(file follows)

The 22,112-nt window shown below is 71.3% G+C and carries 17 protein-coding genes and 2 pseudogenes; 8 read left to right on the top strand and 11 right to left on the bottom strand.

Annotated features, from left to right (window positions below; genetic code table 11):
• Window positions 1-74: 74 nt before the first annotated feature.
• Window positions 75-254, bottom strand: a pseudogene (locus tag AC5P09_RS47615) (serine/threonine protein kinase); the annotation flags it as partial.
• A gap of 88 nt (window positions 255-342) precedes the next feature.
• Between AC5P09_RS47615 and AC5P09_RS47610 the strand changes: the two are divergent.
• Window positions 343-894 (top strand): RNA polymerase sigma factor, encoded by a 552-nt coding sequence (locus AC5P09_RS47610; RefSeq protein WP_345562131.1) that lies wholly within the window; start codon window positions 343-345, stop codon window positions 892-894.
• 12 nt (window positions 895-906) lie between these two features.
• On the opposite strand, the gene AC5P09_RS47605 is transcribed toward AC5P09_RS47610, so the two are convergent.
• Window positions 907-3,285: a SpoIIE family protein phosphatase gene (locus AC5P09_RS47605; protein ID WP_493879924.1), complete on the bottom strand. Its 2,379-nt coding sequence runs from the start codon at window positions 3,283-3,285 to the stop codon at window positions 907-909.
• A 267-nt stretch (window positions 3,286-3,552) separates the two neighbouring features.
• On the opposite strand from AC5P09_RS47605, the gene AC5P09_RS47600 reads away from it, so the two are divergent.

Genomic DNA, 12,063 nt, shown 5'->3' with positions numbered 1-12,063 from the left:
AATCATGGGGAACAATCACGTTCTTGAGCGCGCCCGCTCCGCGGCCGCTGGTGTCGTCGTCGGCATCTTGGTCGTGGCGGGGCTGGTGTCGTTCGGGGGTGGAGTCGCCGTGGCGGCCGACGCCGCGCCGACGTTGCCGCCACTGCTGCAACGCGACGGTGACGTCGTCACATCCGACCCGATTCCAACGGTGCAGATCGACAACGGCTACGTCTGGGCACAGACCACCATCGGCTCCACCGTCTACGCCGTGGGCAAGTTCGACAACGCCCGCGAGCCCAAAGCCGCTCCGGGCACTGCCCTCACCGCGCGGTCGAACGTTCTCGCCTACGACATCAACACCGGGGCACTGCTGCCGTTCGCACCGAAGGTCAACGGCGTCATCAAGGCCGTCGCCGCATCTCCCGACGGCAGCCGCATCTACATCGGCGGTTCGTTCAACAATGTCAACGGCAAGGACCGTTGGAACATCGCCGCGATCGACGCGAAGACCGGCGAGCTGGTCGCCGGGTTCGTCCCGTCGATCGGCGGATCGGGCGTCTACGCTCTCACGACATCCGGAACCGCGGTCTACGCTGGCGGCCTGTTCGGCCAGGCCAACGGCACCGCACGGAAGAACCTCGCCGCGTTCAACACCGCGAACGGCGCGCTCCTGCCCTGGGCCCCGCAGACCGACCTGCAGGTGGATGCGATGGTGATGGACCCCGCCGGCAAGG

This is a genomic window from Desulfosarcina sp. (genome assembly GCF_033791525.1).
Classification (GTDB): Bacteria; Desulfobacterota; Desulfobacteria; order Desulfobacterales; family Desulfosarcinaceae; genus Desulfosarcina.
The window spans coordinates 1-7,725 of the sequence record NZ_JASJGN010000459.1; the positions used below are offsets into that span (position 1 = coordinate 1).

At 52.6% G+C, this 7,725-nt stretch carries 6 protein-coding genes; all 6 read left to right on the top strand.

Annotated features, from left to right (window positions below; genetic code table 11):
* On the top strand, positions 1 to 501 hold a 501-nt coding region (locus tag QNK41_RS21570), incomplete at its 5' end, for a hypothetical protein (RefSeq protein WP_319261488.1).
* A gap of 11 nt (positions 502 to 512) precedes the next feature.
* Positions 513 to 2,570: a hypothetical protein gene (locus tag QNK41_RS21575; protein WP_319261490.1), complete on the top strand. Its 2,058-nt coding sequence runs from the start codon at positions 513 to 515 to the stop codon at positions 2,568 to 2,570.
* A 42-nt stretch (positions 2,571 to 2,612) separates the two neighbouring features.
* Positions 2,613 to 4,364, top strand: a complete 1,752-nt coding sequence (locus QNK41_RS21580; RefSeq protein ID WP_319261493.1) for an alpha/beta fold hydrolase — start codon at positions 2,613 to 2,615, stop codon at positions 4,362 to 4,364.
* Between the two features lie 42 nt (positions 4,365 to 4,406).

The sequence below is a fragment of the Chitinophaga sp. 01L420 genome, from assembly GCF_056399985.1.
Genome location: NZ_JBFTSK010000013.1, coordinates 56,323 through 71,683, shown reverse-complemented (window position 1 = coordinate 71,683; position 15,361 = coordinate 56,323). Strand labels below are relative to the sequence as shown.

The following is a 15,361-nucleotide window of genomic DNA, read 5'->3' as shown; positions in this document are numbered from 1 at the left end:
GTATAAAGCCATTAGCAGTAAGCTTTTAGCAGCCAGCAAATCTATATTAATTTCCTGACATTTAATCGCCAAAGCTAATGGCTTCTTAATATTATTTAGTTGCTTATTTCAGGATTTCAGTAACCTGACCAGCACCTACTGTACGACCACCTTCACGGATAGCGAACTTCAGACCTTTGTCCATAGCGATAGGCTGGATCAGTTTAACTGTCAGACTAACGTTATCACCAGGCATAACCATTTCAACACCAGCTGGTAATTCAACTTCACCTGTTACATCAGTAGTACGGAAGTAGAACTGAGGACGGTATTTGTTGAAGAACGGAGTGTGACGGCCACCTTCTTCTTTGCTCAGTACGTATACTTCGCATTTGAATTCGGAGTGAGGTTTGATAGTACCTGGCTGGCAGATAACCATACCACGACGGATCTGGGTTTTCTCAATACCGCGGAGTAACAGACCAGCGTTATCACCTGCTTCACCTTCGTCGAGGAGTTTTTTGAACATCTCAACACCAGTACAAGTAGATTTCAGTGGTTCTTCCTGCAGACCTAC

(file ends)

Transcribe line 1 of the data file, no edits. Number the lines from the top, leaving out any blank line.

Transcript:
The 22,112-nt window shown below is 71.3% G+C and carries 17 protein-coding genes and 2 pseudogenes; 8 read left to right on the top strand and 11 right to left on the bottom strand.